Hearing Ourselves Think: Cognitive Research in the College Writing Classroom

By Barbara M. Sitko; Ann M. Penrose | Go to book overview
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Over 60% of teenage smokers interviewed in a 1984 study reported that "looking good" was one reason why they smoked.
Twenty randomly selected billboard ads depicting male and female smokers were shown to 97 college students in a 1985 study. These students, consisting of smokers and non-smokers, generally agreed that the smokers in those ads were "attractive," "well-dressed," "exciting" and "middle to upper class."
In New York City a telephone survey revealed that on the average, non-smokers interviewed earn $17,000 a year less than smokers.
Surveys conducted in seven Midwestern towns over a two-year period showed no correlation between smoking and religion, smoking and income bracket of smoking and marital status. A correlation was found between smoking and occupation type. Those with desk jobs (secretaries, receptionists, office workers) were found more likely to be smokers than those working outdoors or those more physically active on the job.
According to polls taken at Harvard, Yale, and Stanford universities, smoking among the ivy league students has dropped dramatically over the past 20 years.
During 1984-1985, celebrities such as Johnny Carson and Mia Farrow have made public statements warning pregnant mothers not to smoke. Sports stars such as Larry Bird and Lynn Swann have also joined the media's no-smoking campaign.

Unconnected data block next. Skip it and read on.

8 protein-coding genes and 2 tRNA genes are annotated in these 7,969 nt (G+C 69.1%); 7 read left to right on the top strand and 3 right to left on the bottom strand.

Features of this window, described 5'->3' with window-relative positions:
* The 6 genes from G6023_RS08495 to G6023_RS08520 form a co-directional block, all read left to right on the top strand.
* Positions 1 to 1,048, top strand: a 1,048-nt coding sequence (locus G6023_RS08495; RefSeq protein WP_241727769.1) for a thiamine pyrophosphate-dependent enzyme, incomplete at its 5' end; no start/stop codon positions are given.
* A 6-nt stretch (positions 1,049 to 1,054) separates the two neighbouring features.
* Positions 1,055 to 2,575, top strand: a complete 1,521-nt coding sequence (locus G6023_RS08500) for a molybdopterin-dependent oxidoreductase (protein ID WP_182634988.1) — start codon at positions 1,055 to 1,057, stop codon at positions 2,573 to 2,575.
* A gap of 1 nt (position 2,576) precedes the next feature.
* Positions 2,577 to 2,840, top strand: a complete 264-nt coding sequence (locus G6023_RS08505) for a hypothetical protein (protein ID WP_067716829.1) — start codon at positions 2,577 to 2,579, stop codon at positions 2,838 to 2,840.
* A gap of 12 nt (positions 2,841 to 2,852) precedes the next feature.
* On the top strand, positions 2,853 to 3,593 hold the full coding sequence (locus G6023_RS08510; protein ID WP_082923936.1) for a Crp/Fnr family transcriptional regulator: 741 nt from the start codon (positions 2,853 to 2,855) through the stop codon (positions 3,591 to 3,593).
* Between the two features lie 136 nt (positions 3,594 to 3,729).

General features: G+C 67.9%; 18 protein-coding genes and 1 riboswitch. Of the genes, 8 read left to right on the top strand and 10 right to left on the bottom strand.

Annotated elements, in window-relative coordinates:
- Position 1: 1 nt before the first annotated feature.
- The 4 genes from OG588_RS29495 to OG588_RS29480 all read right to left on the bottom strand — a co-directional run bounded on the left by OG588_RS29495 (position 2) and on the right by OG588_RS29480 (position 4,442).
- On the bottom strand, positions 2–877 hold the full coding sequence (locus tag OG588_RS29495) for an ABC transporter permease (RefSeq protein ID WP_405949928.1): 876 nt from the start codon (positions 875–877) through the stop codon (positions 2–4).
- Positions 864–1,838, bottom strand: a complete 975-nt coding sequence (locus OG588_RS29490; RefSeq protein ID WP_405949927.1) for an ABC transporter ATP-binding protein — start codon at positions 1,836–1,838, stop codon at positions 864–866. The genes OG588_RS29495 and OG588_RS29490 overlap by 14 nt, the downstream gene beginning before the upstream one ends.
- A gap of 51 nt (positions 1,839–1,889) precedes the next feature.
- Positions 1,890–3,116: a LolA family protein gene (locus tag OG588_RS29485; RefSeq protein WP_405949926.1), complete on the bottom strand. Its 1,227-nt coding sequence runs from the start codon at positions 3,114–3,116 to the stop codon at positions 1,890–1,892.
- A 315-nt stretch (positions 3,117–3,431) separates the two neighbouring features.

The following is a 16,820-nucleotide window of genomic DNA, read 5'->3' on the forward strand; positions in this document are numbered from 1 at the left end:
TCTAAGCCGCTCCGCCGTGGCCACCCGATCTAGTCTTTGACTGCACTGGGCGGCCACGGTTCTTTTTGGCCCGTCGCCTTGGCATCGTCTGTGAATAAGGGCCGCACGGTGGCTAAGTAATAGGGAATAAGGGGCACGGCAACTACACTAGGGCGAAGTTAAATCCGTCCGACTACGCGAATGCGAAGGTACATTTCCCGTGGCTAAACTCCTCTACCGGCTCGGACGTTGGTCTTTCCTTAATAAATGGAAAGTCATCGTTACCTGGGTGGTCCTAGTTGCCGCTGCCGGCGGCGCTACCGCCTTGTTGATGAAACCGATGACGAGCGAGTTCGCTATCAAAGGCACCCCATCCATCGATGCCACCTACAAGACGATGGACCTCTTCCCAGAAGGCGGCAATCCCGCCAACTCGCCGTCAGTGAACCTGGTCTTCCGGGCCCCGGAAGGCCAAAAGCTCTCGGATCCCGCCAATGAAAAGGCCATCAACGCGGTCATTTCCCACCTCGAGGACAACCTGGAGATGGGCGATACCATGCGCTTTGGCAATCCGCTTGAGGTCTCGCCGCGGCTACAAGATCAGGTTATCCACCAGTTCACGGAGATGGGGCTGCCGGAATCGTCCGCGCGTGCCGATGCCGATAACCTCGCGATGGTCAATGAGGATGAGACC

In 1981, the Raleigh Tobacco Co. was the first to offer free gifts such as sunglasses and sports wallets with the purchase of its less popular brand cigarettes.
Today, nearly 49% of brands sold in the U.S. offer a "light" blend of the original brand.
The average smoker today in the U.S. falls in the 20-40 age bracket, is employed, and smokes 18.4 cigarettes per day.

Appendix B: Source Materials -- Historical Documents


Document A

By marriage, the husband and wife are one person in law: that is, the very being or legal existence of the woman is suspended during the marriage, or at least is incorporated and consolidated into that of the husband. . . . For this reason, a man cannot grant any thing to his wife, or enter into covenant with her, for the grant would be to suppose her separate existence. . . .

If the wife be injured in her person or her property, she can bring no action for redress without her husband's concurrence, and in his name, as well as her own, neither can she be sued without making the husband a defendant. . . . (Sir William Blackstone , Commentaries on the Laws of England ( 1765-1769), the work of an English jurist in the decades immediately following the Revolution.)


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Hearing Ourselves Think: Cognitive Research in the College Writing Classroom


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